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Italian Newspaper Tells the Truth on Russian Advance

May 23, 2022 (EIRNS)—For the first time, a major Italian newspaper let a commander of a Donetsk fighting group explain the situation on the ground in Ukraine. Gian Micalessin, war correspondent for Il Giornale daily, interviewed Captain Filiponenko, who is leading the assault on Popashna, a key small town in Donetsk. From Popashna, the Russians and the independentists are advancing to conquer a section of Donbass between Lugansk and Donetsk. “Popashna here in the south and Rubiesnoye in the north,” explains Captain Filiponenko, “are the two jaws of the pincer that will crush the Ukrainians. From here we advance in three different directions. We aim north to Severodonetsk, west to Bahmut, and south, once past Troiske, we will march on Svitlodarsk to join the troops of the Donetsk republic.”

Micalessin wrote that “

The Russian strategy does not seem, in short, to be very different from that adopted in World War II when Stalin found himself having to recover territories occupied by the Third Reich. Basically, a concentric-circle advance supported by extremely intense artillery fire aimed at closing enemy troops in ever-wider pockets while ensuring an escape route capable of avoiding last-man battles like the one staged at Mariupol. In this case, the largest pocket, destined to define the fate of this sector, is bounded by Popashna to the south and Rubyesnoye to the north. The strategy, very different and very slow compared to those adopted by a West forced to come to terms with a public opinion now allergic to protracted conflicts, has its good points.”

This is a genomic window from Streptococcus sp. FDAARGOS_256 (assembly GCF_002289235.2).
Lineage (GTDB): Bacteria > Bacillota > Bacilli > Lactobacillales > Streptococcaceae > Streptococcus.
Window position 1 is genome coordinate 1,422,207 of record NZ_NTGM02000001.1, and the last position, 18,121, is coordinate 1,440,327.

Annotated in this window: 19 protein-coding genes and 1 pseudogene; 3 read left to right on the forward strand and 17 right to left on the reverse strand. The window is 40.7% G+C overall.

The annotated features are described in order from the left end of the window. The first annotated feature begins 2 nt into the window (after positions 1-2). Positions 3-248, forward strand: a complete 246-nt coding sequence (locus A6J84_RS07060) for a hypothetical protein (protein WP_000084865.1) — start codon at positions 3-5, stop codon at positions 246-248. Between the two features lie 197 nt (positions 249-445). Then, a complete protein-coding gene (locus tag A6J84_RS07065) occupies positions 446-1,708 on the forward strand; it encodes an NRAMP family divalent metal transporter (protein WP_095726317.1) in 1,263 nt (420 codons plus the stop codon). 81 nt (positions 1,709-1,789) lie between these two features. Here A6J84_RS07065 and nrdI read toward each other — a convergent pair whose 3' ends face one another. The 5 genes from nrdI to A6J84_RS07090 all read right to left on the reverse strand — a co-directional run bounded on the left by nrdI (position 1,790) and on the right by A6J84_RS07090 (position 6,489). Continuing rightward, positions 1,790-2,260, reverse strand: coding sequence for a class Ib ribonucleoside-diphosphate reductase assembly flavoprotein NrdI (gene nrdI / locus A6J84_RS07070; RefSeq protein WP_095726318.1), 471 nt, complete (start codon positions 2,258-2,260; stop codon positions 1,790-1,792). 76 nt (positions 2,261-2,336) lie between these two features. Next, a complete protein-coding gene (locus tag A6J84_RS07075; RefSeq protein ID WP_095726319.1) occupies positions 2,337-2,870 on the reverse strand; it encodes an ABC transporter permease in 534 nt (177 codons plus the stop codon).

“Contrary to what your military experts claim, the Russian army and ours,” Captain Filiponenko argues,

“are neither tired, nor demoralized, nor short of means. We could advance much faster, but this would cause very large losses among the population—largely Russian—of these territories, and among our soldiers. In addition, a faster advance would inevitably involve far greater destruction of cities and infrastructure that belong to our republics and we would have to eventually rebuild at our own expense.”

Indeed, 86 days into the war, the slow but systematic Donbass offensive—guaranteed by a partly silent, partly consenting public—appears to be bearing fruit, wrote Micalessin.

“Yesterday the commander of a platoon of the Ukrainian 115th Brigade deployed in Severodonetsk appealed to Zelenskyy, declaring that he could no longer defend the city. ‘You have sent us neither reinforcements nor heavy weapons, in this way,’ he said, ‘we have been condemned to certain death.’ ”

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